Almost two weeks later and I’m still experiencing post-YALC depression. So here’s a list of some amazing-looking books I can’t wait to dig into to help me through the void that YALC left.
1. Sorcerer to the Crown by Zen Cho
I was watching a panel about genre-bending with Zen Cho. She made her novel sound absolutely enchanting – anything about sorcery in Britain and I’m there. I’m a very fussy reader and the fact that Cho sold her book to me in mere moments is an accomplishment. She was signing afterwards so I dashed to the Waterstone’s stall to buy a copy, but unfortunately they were sold out. I pulled out my phone straight away and ordered a copy. Glad to say I have this book now and I can’t wait to read it!
2. Bitterblue (Graceling Realm #3) by Kristin Cashore
One of the stalls was doing 2 for £10. Sorcery in Britain is one of my favourite things to read, the other being castles and princesses. So when I picked up this book, I had to buy it immediately – without even realising this is the third book in the series. Quickly rectified though as I bought the first two off eBay immediately afterwards. This series sounds mystical and I hope to read it ASAP. Which I say about every unread book on my bookshelf that I’ve been meaning to read for years, but still, one can hope.
3. Sofia Khan is Not Obliged (Sofia Khan #1) by Ayisha Malik
I received an ARC of the sequel to this a few months back (you can find my review here) and I was mesmerised. Sofia Khan is by far the funniest protagonist I’ve had the pleasure to come across in years. Described by Malik as the Muslim Bridget Jones, I cried laughing so hard reading the sequel that I had to go back and get this one. (And, of course, get both books signed by the lovely author who also happened to tell me I looked ethereal in my elf outfit.)
4. The Forest of Hands and Teeth by Carrie Ryan
This was the other book I bought in the 2 for £10 purchase, and it. Sounds. Amazing. Reminiscent of a favourite of mine (Uprooted by Naomi Novik), this novel is about Mary who lives in a village where it’s rumoured unsafe to leave, but Mary soon discovers that perhaps it’s not only the outside world that has its problems. This book is the first in the trilogy and sounds every bit enticing as the blurb promises. Stick around for the review in a few short months!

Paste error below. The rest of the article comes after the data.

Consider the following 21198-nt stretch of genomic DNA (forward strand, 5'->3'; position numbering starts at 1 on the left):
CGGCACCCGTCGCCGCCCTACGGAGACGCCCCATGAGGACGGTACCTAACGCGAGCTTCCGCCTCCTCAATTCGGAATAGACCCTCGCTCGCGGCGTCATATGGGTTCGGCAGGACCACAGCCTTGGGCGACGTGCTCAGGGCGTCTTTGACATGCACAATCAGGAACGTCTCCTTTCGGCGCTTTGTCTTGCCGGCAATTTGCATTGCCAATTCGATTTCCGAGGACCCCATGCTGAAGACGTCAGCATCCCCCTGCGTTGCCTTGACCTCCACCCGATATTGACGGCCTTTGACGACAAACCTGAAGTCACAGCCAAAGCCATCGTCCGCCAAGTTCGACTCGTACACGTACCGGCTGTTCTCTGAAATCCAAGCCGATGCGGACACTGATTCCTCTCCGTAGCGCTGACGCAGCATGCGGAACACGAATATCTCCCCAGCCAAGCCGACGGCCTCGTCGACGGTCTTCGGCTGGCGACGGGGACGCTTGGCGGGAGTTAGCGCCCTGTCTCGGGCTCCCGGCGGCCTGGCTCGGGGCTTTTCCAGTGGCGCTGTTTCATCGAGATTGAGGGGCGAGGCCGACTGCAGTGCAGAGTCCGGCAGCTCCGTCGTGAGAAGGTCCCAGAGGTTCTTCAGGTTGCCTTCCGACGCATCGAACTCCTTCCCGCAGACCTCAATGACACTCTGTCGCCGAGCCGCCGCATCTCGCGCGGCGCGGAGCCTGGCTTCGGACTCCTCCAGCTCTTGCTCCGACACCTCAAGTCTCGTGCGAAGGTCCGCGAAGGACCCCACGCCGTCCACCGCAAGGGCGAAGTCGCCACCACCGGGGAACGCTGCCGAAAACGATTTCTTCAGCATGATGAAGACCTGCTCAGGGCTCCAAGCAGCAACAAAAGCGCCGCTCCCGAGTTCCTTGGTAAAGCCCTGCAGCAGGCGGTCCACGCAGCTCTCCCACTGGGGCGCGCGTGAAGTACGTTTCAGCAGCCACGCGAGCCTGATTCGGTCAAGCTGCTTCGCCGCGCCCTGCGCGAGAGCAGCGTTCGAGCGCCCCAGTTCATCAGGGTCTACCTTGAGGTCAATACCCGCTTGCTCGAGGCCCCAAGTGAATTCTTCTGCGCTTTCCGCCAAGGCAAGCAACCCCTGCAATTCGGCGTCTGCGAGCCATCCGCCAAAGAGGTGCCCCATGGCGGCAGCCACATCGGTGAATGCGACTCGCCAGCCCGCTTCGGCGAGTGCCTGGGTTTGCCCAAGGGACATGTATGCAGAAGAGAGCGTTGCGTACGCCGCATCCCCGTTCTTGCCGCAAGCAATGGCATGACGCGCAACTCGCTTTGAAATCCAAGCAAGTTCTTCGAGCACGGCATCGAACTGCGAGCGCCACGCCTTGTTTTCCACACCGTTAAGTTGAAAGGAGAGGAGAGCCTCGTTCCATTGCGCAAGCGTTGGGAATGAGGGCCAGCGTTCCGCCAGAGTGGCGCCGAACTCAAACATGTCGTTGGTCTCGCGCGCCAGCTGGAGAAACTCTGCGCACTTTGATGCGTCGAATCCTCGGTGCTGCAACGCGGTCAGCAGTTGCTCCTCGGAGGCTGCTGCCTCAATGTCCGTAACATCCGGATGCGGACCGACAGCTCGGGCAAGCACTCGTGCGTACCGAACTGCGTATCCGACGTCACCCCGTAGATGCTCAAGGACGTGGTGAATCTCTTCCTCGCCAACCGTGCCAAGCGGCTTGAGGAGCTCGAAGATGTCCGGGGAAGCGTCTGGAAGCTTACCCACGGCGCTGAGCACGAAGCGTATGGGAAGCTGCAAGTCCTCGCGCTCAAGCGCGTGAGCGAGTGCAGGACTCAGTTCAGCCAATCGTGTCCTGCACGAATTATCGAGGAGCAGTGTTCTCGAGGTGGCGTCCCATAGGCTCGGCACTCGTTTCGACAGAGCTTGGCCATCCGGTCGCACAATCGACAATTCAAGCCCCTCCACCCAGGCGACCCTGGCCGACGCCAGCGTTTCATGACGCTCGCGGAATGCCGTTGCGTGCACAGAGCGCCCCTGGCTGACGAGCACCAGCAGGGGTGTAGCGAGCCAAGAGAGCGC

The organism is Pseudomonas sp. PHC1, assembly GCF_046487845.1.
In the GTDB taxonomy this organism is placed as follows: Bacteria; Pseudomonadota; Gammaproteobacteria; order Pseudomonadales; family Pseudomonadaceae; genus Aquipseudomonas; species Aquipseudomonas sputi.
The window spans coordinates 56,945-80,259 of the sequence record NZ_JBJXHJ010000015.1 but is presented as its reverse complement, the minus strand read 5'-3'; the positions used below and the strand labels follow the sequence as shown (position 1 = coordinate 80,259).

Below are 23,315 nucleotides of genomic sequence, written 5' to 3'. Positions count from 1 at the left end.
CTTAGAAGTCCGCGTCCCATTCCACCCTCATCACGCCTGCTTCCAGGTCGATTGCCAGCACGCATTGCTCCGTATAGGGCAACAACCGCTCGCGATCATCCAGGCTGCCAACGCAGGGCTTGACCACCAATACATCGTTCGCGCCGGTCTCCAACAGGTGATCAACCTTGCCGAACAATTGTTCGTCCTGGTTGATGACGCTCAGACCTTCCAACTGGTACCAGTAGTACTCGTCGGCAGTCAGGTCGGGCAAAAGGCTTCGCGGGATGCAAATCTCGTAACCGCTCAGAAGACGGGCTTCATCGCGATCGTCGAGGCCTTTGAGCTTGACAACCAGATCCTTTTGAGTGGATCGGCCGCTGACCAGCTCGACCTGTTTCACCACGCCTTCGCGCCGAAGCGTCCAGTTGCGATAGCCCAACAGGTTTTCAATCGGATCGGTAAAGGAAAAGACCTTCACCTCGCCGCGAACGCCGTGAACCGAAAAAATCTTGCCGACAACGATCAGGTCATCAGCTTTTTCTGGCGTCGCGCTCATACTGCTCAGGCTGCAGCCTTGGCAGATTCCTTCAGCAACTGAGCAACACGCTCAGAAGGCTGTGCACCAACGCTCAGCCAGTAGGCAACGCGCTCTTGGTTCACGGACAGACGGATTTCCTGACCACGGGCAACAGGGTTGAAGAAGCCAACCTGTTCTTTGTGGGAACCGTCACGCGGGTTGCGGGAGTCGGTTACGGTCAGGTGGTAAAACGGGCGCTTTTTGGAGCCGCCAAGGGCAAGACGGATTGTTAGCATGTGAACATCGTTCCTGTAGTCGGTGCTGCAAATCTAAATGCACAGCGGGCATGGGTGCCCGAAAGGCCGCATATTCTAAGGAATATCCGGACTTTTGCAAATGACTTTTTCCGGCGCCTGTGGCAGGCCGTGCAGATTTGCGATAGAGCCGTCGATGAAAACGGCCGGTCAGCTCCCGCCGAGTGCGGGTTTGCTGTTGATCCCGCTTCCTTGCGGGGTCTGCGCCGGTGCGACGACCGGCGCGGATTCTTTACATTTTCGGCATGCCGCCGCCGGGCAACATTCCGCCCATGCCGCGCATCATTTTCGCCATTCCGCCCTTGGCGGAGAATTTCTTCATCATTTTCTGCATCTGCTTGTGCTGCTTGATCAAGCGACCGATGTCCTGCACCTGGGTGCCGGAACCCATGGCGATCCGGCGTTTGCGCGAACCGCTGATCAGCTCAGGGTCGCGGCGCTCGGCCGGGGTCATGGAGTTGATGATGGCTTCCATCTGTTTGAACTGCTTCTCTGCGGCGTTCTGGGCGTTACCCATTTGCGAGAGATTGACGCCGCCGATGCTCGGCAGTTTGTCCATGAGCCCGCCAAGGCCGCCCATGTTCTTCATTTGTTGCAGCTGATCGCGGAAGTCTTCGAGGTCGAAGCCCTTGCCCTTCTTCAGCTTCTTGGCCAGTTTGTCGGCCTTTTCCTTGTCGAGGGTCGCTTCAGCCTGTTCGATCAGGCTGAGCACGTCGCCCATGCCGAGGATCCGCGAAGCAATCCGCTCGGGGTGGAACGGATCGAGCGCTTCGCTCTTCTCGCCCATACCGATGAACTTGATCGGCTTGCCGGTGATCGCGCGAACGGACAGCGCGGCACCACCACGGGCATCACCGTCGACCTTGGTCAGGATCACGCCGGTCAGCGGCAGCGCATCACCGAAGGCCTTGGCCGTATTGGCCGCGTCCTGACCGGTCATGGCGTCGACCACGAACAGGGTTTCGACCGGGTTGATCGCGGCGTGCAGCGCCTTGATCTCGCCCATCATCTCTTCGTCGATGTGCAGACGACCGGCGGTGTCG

5. The Lie Tree by Frances Hardinge
I think I bought this one at 2 for £10 as well. This book follows Faith Sunderly whose family fled to an island following a scandal that ruined her father’s reputation. When her father is found murdered, Faith takes it upon herself to unravel the secret of his death and seek revenge. She comes across a tree that produces fruit every time she tells a lie, fruit that delivers to her truths, and hopes this brings her closer to unraveling the mystery her father left behind.
6. Three Dark Crowns by Kendare Blake
This was the other book I bought at 2 for £10. I wasn’t initially sold by the idea of this novel, which boils down to three sisters who ultimately have to kill each other for the crown. But the sales assistant did a number on me, and I had to have it by the time she was done. And like I said before – anything with queens in it, and I’m there. I can’t wait to find out which sister wins the deadly battle – Mirabella, the elemental; Katharine, the poisoner; or Arsinoe, the naturalist.
7. Revival by Stephen King
I’ve never read a Stephen King book before. I’ve always meant to, but after watching The Shining as a very small child, I was kind of put off by anything Stephen Kingish. But also enticed at the same time. Which is why when Hodder & Stoughton was doing 3 for £5, I jumped in straight away. Somehow, I can do horror films. But horror books? I’m still scarred from reading Goosebumps as a child. Revival seemed like the softest of the Stephen King novels. I can’t wait to be too scared to sleep at night.
8. On Writing: A Memoir of the Craft by Stephen King
So I’ve never read a Stephen King book before, and now I have two! I picked up this book because I appreciate Stephen King for the mastermind he is when it comes to his works and what he does. And as an aspiring author, I thought there’s no better person to take a few tips from than one of the bestselling authors of all time. While it’s impossible to review a memoir – something that’s personal to someone – I’ll write about everything I’ve learnt in the review to come.
9. Nunslinger by Stark Holborn
This was the last book I chose in the 3 for £5 sale. Another thing I’m a sucker for besides princesses and castles is historical fiction. This novel is set in the 1800s, and the protagonist, Sister Thomas Josephine, is on the run after being accused of murder – and trying to run from a man who has become dangerously obsessed with her.
This book encapsulates the twelve installments of the series, so there might be a bit of a wait for the review!
10. Between the Raven and the Dove by Sophia Kingshill
I love magic in (almost) all of its shapes and forms, and this very YA novel is about just that. I had the chance to speak with the author and came away with this copy signed (bonus!!). Thirteen-year-old Mag has lived with her father in a home for mentally ill people. Suddenly, Mag’s real mother comes along to claim her – and tell her that she’s a witch. This story focuses on Mag’s world being turned upside down, and the lines blurring between good and evil.
So those were my YALC buys! In my defence, I don’t think I came away with as many books as my friends.
Are any of these books on your to-read list? Let me know in the comments!